After 2008 and Obama's election was won, it was impossible to get anyone together for anything, people lost jobs, moved out of the area, and gas was too expensive to make plans to get together without thinking of how it would eat into the little money anyone had anyway. The economy tanked here first and really crashed after it hit the banks/ Wall St. The TeaParty response was crazy and lunatic and grabbed up a few "lefties" at first because it began with angry people upset at the govt.

The initial people's who were interested in the anger were more tuned into the corruption of the govt in its collusion with Wall st and the banks. Plus it grabbed the anger or the now "independent Voter" who were upset that they had been lied to and that Bush and congress had let them down. I think there was a thought that with the Ron Paul supporters, lefty people who had been mad for a long time, and general angst could create the force needed to engage govt... But it was hijacked by AstroTurfing types of entities and quickly became the new KKK rally. People who realized that their newly formed angry coalition of citizens was being used. Those who stayed or turned to the TeaParty became disgruntled Republicans.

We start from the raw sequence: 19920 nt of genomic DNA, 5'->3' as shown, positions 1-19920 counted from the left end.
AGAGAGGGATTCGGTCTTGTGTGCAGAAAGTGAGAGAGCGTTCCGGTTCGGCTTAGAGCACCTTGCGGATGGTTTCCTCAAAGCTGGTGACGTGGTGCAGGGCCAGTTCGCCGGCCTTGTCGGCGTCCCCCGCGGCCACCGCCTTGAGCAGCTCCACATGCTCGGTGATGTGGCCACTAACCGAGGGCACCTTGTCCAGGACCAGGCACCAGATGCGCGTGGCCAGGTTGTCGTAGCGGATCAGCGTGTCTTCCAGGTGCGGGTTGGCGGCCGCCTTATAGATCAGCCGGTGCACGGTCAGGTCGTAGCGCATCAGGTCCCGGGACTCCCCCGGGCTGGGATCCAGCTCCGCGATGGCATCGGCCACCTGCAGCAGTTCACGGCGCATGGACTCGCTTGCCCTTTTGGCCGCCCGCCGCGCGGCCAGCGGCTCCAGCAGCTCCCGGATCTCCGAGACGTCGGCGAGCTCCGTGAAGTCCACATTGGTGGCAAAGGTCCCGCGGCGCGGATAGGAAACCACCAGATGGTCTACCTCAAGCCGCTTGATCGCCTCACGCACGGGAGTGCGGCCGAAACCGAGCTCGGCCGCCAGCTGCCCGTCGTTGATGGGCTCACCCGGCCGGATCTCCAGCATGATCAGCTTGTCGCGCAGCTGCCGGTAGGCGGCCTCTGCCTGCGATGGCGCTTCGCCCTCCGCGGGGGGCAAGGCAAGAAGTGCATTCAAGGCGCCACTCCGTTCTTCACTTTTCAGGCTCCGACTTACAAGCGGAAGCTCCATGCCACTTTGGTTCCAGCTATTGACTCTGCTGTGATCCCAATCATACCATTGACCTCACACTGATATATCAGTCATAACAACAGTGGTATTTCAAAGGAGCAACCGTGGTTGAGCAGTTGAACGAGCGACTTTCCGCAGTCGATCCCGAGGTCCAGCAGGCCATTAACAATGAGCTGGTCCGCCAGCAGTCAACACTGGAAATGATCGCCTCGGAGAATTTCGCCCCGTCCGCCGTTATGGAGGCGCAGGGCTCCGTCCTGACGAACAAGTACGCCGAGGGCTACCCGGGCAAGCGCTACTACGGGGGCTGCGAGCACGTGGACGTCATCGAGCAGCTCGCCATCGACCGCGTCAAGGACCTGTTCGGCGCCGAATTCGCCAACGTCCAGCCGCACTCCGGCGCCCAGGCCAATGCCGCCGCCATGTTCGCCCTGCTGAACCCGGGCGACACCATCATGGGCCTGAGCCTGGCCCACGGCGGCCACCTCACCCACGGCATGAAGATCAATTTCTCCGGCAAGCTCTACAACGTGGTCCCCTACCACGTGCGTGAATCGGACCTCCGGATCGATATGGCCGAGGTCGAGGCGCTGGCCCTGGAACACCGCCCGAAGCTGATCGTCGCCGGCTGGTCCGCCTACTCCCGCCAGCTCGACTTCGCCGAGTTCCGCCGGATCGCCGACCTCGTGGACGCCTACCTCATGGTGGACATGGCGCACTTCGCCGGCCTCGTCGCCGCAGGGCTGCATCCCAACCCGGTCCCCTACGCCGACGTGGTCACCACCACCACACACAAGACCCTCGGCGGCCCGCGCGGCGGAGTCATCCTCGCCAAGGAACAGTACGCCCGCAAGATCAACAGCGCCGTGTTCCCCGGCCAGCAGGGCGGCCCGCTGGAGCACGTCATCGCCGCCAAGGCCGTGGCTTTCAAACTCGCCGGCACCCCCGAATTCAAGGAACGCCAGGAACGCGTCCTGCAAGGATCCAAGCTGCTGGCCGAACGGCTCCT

It was Occupy that finally came into its own and captured the real spirit of the anger. And without a "head", there wasn't really a leader that could be taken down. On the other hand, without the organizational forces of having leaders, the movement is somewhat at an impasse. There does need to be a coordinated effort to train and rally people within the network to areas of govt (like the Tea-Baggers did) who will do the right things for The People and not be beholden to the monied interests that hold our "leaders" in govt hostage or just purely corrupt them.

It's a sick and twisted govt that we have allowed to grow up around us. And sadly, the 2nd amendment advocates for keeping arms in case they need to take out the "evil govt forces" are the same ones, for the most part, are the one's who willingly and loudly followed and drowned out others voices against going to war, especially with the case of the Iraq War which had nothing to do with 9/11... Even Afghanistan isn't really the country that we should still be bogged down within. It was a good place for a Sauudi prince to set up shop and train radical extremists in the mountain/ border area. And that prince was at one time on the CIA's pay roll.

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Response to xchrom (Original post)

Tue Jan 8, 2013, 01:01 PM

9. k/r*

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Response to xchrom (Original post)

Tue Jan 8, 2013, 01:26 PM

10. Alex Jones agrees

 

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Response to xchrom (Original post)

Wed Jan 9, 2013, 03:57 PM

11. Kick